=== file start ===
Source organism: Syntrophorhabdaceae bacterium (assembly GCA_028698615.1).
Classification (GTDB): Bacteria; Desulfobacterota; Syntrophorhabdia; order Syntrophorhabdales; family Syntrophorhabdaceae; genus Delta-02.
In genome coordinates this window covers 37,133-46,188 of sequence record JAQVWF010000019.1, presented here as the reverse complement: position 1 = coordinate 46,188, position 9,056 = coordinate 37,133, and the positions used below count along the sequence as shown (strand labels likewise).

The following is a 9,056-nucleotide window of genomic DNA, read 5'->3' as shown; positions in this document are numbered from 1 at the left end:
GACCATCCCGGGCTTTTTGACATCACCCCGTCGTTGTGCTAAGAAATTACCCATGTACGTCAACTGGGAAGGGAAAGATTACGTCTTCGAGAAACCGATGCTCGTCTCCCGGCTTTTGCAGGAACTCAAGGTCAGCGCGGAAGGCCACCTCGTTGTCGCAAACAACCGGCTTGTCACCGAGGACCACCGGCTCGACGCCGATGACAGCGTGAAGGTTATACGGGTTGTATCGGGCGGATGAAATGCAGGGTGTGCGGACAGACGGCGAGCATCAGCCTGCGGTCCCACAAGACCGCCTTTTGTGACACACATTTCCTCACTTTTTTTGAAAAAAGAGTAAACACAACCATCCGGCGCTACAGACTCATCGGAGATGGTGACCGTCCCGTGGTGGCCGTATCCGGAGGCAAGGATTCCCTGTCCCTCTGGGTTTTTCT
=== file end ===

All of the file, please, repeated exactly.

Source organism: Syntrophorhabdaceae bacterium (assembly GCA_028698615.1).
Classification (GTDB): Bacteria; Desulfobacterota; Syntrophorhabdia; order Syntrophorhabdales; family Syntrophorhabdaceae; genus Delta-02.
In genome coordinates this window covers 37,133-46,188 of sequence record JAQVWF010000019.1, presented here as the reverse complement: position 1 = coordinate 46,188, position 9,056 = coordinate 37,133, and the positions used below count along the sequence as shown (strand labels likewise).

The following is a 9,056-nucleotide window of genomic DNA, read 5'->3' as shown; positions in this document are numbered from 1 at the left end:
GACCATCCCGGGCTTTTTGACATCACCCCGTCGTTGTGCTAAGAAATTACCCATGTACGTCAACTGGGAAGGGAAAGATTACGTCTTCGAGAAACCGATGCTCGTCTCCCGGCTTTTGCAGGAACTCAAGGTCAGCGCGGAAGGCCACCTCGTTGTCGCAAACAACCGGCTTGTCACCGAGGACCACCGGCTCGACGCCGATGACAGCGTGAAGGTTATACGGGTTGTATCGGGCGGATGAAATGCAGGGTGTGCGGACAGACGGCGAGCATCAGCCTGCGGTCCCACAAGACCGCCTTTTGTGACACACATTTCCTCACTTTTTTTGAAAAAAGAGTAAACACAACCATCCGGCGCTACAGACTCATCGGAGATGGTGACCGTCCCGTGGTGGCCGTATCCGGAGGCAAGGATTCCCTGTCCCTCTGGGTTTTTCT